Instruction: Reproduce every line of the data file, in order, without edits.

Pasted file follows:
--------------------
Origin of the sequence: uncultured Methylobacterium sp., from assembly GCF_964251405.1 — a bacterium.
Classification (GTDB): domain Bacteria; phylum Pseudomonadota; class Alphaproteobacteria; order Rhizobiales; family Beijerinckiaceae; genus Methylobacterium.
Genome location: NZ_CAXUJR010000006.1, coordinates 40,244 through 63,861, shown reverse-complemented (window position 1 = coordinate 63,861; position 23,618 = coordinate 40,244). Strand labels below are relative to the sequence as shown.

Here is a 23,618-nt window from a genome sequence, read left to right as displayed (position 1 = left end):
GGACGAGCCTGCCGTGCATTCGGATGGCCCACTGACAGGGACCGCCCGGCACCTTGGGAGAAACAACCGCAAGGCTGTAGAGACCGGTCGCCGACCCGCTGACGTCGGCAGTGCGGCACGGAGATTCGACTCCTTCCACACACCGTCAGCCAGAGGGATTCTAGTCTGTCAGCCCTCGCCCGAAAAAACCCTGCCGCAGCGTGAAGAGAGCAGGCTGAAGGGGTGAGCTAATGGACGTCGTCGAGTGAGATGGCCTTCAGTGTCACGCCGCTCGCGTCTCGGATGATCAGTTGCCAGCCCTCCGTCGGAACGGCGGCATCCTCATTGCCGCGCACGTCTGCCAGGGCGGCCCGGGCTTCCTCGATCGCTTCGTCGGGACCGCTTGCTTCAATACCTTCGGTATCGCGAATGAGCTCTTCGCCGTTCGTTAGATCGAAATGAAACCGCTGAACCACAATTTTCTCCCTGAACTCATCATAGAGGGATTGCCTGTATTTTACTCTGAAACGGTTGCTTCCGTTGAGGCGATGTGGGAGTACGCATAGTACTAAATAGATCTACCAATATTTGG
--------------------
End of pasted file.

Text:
Origin of the sequence: uncultured Methylobacterium sp., from assembly GCF_964251405.1 — a bacterium.
Classification (GTDB): domain Bacteria; phylum Pseudomonadota; class Alphaproteobacteria; order Rhizobiales; family Beijerinckiaceae; genus Methylobacterium.
Genome location: NZ_CAXUJR010000006.1, coordinates 40,244 through 63,861, shown reverse-complemented (window position 1 = coordinate 63,861; position 23,618 = coordinate 40,244). Strand labels below are relative to the sequence as shown.

Here is a 23,618-nt window from a genome sequence, read left to right as displayed (position 1 = left end):
GGACGAGCCTGCCGTGCATTCGGATGGCCCACTGACAGGGACCGCCCGGCACCTTGGGAGAAACAACCGCAAGGCTGTAGAGACCGGTCGCCGACCCGCTGACGTCGGCAGTGCGGCACGGAGATTCGACTCCTTCCACACACCGTCAGCCAGAGGGATTCTAGTCTGTCAGCCCTCGCCCGAAAAAACCCTGCCGCAGCGTGAAGAGAGCAGGCTGAAGGGGTGAGCTAATGGACGTCGTCGAGTGAGATGGCCTTCAGTGTCACGCCGCTCGCGTCTCGGATGATCAGTTGCCAGCCCTCCGTCGGAACGGCGGCATCCTCATTGCCGCGCACGTCTGCCAGGGCGGCCCGGGCTTCCTCGATCGCTTCGTCGGGACCGCTTGCTTCAATACCTTCGGTATCGCGAATGAGCTCTTCGCCGTTCGTTAGATCGAAATGAAACCGCTGAACCACAATTTTCTCCCTGAACTCATCATAGAGGGATTGCCTGTATTTTACTCTGAAACGGTTGCTTCCGTTGAGGCGATGTGGGAGTACGCATAGTACTAAATAGATCTACCAATATTTGG